When I was growing up, every Saturday night was movie night. It was the only night we were allowed to stay up late. Some of you may remember the show, “Saturday Night at the Movies”. Every week featured family-friendly movies. As kids, we didn’t care what movie was on, because the whole idea was to stay up late. My parents took over the couch, and proceeded to fall asleep from 9 to 11 and wake up to send us to bed. We still have Saturday night at the movies in my family. One night we watched a great football movie, Remember the Titans. It’s an awesome true story about racial integration, family and friendship. If you haven’t seen it, I give it 5 stars of 5.
In the movie, there is a scene where one of the players is injured. His best friend arrives at the hospital to see him. The nurse tells him that only family can see him. The injured athlete says, “can’t you see the resemblance, this is my brother.” The injured guy is white; the best friend is black.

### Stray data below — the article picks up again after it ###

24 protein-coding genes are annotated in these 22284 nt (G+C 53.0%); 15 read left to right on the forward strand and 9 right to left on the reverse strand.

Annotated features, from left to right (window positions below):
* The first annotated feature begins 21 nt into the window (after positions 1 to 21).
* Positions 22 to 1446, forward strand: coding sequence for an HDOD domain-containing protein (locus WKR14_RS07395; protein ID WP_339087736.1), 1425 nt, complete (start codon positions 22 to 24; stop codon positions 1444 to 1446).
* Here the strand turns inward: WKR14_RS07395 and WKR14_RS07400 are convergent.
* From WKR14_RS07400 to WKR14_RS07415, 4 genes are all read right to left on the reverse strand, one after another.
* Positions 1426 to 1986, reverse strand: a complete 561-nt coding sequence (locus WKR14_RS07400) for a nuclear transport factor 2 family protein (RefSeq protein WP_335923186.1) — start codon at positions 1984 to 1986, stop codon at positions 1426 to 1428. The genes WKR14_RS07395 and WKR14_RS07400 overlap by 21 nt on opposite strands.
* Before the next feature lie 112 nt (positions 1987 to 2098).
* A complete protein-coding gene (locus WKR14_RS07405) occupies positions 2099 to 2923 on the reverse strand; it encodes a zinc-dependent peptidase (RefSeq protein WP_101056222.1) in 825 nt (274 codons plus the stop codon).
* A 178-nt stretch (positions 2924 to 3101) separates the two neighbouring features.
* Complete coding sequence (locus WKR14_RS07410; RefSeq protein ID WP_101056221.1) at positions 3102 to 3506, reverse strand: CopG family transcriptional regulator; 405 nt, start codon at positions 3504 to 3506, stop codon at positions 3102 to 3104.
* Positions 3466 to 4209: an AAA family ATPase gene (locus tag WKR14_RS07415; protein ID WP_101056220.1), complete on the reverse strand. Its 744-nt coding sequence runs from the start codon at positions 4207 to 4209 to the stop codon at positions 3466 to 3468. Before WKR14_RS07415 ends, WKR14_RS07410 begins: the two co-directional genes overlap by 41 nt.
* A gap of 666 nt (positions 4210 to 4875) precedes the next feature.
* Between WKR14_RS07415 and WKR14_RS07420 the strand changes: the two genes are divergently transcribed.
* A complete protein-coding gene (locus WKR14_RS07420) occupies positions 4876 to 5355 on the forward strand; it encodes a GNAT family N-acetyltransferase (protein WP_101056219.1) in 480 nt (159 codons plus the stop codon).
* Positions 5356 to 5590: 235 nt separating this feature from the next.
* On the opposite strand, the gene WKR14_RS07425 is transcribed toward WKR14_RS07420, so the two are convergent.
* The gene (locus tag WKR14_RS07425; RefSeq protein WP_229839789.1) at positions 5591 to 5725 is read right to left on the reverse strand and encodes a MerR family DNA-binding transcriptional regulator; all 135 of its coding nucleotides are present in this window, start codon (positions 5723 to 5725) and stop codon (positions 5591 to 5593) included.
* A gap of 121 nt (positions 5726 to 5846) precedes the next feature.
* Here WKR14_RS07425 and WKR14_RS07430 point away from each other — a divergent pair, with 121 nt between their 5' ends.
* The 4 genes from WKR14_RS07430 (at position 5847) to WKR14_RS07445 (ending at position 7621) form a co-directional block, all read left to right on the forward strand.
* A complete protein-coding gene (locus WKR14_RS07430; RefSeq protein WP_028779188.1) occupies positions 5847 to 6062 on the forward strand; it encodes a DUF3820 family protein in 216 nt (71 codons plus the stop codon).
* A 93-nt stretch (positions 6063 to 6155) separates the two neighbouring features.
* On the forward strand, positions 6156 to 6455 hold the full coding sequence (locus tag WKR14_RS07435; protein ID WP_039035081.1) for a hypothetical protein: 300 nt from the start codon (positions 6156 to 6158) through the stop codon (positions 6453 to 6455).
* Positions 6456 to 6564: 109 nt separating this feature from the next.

I think life imitates art. A few weeks ago, I went to one of our houses with Pat Martin, a KenCrest nurse, to visit Charlie. I had met him earlier this year, and she told me to expect to see real changes in him, and not for the better. Charlie has lived in one of our homes for years, was at one time quite a dancer and overall, a happy person. He now has Alzheimer’s and struggles each day to enjoy the moment. One of the staff who works with him was thinking of transferring to another home. When we arrived the staffer told Pat, “I am staying, I can’t leave my Dad.”
I was at first confused until he clarified that he sees Charlie as his Dad. Same difference as the movie is that Charlie is white and the staffer is black. Some moments on the job are hard to capture, hard to put into words, but this one will replay in my mind like the favorite scene of a movie. We can be thankful that we can serve Charlie. And we can be thankful for Charlie’s son.